centralization of power.
With the election of Alejandro Toledo as president in 2001,
decentralization was taken up once again. One of the new government’s
first measures was to call elections to constitute
regional governments.
As there were no territorial boundaries for the regions, temporary
borders were drawn up, based on the 25 existing units.
The results of the 2002 regional elections favoured the principal
opposition party, the populist APRA party, which won a
plurality of the vote in 12 regional assemblies – nearly half of the
Initiative failed
In addition to needing a better definition of their tasks and
responsibilities, the new assemblies also needed a roadmap for
merging into larger regions.
The creation of a smaller number of larger regions out of the
25 existing ones would have meant more funds and staff in the
respective regions and a greater potential for economic development.
Another gain would have been the potential for the
building of a stronger regional identity in fewer regions.
However, the initiative failed as it ran into a brick wall of resistance
from the central government.
The merger proposals were voted upon in popular referendums
in 16 regions. The regions and provinces feared being
gobbled up into the larger regions. The result was that every referendum
to create five new larger regions from the 16 smaller
ones was defeated in October 2005.
Decentralization in today’s Peru, which began with a chaotic
regionalization process, has thus far failed to establish a coherent
and orderly institutional framework for delivery of
government services to its citizens. Many of the regional movements
are not well rooted. Some also suffer from poor
management. Nevertheless, some regional movements do
show potential and their efforts could lead to success.
Some regions believe that gaining the power to collect their
own taxes is the next logical step on the road to greater
Governor Yehude Simon of Lambayeque is of that view: “The
transfer to the regions of functions along with funds is indispensable
for moving ahead with the decentralization process,
and what would be a better way to achieve that than by allowing
the regions to directly collect taxes themselves?”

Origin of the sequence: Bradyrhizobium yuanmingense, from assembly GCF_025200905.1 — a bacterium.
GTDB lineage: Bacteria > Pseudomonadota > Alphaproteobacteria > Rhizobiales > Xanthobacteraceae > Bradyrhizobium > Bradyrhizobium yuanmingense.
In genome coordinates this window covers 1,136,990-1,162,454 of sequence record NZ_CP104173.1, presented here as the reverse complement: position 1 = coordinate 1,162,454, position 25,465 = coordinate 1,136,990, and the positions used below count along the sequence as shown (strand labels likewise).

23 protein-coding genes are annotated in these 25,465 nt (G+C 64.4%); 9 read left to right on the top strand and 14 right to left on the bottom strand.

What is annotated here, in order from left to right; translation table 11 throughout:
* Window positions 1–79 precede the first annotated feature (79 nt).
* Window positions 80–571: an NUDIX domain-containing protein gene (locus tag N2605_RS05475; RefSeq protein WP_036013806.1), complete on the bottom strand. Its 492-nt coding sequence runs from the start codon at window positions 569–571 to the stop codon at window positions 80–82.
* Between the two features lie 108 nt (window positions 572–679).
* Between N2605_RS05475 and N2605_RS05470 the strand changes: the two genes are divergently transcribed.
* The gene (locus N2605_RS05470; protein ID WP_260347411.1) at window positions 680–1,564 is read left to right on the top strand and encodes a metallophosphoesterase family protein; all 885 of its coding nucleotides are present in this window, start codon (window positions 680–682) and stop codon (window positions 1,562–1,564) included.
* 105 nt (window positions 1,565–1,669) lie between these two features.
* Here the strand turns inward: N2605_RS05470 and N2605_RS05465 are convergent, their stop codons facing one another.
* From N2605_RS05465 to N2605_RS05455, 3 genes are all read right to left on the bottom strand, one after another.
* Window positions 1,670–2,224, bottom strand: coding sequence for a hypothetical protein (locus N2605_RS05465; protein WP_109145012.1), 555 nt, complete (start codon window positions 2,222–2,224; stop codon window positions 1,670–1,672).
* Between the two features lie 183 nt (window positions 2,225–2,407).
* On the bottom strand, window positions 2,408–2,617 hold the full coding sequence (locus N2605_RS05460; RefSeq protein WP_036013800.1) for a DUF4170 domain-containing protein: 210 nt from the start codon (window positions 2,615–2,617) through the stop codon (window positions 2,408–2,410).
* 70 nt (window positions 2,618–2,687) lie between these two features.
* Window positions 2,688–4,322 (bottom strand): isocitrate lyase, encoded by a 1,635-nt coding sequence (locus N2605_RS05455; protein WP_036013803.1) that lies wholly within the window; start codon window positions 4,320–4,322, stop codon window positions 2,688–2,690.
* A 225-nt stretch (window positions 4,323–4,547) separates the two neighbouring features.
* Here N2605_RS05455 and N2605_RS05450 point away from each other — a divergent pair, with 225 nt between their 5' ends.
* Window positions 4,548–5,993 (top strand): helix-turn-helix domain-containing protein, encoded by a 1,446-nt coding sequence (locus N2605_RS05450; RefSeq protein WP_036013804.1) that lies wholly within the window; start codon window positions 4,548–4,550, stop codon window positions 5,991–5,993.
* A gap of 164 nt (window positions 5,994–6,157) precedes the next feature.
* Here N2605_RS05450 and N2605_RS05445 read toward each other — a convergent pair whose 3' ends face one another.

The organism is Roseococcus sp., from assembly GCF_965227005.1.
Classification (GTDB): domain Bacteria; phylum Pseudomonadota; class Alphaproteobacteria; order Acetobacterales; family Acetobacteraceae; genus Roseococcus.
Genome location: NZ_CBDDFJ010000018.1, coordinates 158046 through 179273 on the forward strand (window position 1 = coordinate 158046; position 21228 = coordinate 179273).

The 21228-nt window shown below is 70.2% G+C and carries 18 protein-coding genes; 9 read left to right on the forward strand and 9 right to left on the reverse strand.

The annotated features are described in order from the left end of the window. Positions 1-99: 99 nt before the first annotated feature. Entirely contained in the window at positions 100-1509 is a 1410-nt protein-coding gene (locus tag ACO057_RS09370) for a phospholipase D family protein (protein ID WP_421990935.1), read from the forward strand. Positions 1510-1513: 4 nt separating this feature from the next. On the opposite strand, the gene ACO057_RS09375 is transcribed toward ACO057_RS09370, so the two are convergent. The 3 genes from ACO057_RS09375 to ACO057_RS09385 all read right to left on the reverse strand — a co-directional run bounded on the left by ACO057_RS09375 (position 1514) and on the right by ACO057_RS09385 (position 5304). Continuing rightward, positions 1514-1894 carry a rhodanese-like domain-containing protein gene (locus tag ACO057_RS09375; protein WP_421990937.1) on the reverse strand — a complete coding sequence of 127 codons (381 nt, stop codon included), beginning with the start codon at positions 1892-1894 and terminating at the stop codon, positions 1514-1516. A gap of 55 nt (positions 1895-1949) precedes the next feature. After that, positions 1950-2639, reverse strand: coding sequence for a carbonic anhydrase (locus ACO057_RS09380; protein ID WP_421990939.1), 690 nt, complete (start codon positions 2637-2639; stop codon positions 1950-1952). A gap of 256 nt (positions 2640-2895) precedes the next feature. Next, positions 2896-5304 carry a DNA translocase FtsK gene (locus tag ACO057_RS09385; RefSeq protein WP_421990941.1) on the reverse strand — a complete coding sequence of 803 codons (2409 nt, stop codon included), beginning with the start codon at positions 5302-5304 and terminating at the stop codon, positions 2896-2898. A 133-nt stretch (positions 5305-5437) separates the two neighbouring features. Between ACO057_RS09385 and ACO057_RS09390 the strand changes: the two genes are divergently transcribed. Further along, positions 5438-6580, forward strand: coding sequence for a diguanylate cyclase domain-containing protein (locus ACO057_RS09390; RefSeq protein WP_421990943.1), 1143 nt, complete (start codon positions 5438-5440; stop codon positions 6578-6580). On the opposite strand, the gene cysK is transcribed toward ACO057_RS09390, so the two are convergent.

But to truly succeed, the elected officials and the civil servants
in these regions need to acquire the ability to promote and
sell development programs that will create jobs and sustainable
development. The regions and the national government also
need to restart the regional merger process and embark on
reforms for enhanced intergovernmental relations among
national, regional and municipal orders of government. Peru
must address these challenges or face more conflict and social
protest, both of which it has suffered enough from in recent
Japan [From pa ge 14]
them produced de facto decentralization and a vibrant democracy
at grassroots level.
Here at last was a counterbalance to the national government.
Yet no constitutional or major legal changes were
introduced to promote decentralization. In essence, new policies
were adopted within the highly centralized structure.
Soon the local activism lost the wind from its sails. The
national economic boom and resulting widespread prosperity
from the late 1970s enabled the central government to rein in
the pressure for reform and, importantly, to retain its tight fist
on local administrations.
Economy stagnates
Then came the 1990s when Japan’s economy began to stagnate,
an era that injected a fresh enthusiasm for reviving decentralization.
And, while some advances were made in the 1990s,
many tasks remained.
This issue became part of Prime Minister Junichiro Koizumi’s
(2001-2006) broader agenda of reform and restructuring and
continued under the Shinzo Abe administration (2006-2007).
Prime Minister Yasuo Fukuda, who came into power in 2007,
has endorsed his predecessors’ initiatives.
Consequently, a new Decentralization Reform Promotion
Act was legislated in 2006 and the government set up a
Decentralization Reform Promotion Committee in April 2007 to
consider issues related to further devolution of power and
Rethinking Japan
As part of the devolution process, the ruling LDP, especially
since the Koizumi administration, has promoted the doshusei
idea. The opposition political party and its leader Ichiro Ozawa
also lent support. Although he advocated a somewhat different
structure in his renowned 1994 book Blueprint for a New Japan:
The Rethinking of a Nation, Ozawa then considered decentralization
a core issue and recommended ‘transfer of substantial
national authority and finances to local governments’.
In a 2007 survey conducted by Japan’s leading economics
daily, the Nihon Keizai Shinbun on the desirability of a “state
system”, 23 of 47 governors strongly supported the idea. Only
four opposed it.
The main opposition comes from the central bureaucracy
that sees its power eroded significantly. The new structure will
provide few opportunities for central bureaucrats to control
localities through their field offices or to transfer central personnel
to key local administrative positions.
Nonetheless, the current situation of “30 percent autonomy,”
where local governments raise roughly thirty percent of their
financial needs through local taxes, while depending for the rest
on the centre, is going to change. Already the central government
has agreed to transfer a greater proportion of income tax
to localities. Maintaining a sound balance of power between
national and regional interests will be critical. But how this balance
will be achieved remains unclear.
Moves toward decentralization now have a new momentum.
Still, it is unlikely that profound reform will be introduced anytime
soon. Japan’s road to decentralisation still has many
winding turns, but these days many more travellers too.